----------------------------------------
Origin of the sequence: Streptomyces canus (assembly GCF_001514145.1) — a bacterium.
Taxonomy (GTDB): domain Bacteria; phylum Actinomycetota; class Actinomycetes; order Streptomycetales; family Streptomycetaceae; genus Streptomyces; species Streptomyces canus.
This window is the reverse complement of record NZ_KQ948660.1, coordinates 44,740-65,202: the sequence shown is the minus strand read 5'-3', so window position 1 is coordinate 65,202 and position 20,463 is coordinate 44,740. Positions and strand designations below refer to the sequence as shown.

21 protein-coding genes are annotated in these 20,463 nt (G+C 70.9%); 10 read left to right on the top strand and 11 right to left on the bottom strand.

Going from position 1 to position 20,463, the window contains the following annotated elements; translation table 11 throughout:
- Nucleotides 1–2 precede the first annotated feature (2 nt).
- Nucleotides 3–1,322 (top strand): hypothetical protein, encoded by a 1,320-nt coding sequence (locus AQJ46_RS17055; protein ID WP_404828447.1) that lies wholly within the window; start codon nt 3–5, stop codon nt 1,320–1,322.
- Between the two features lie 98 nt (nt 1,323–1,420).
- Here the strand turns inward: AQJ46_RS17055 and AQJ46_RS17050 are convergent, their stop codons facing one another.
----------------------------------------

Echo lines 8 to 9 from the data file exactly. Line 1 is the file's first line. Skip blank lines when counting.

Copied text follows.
- Between the two features lie 98 nt (nt 1,323–1,420).
- Here the strand turns inward: AQJ46_RS17055 and AQJ46_RS17050 are convergent, their stop codons facing one another.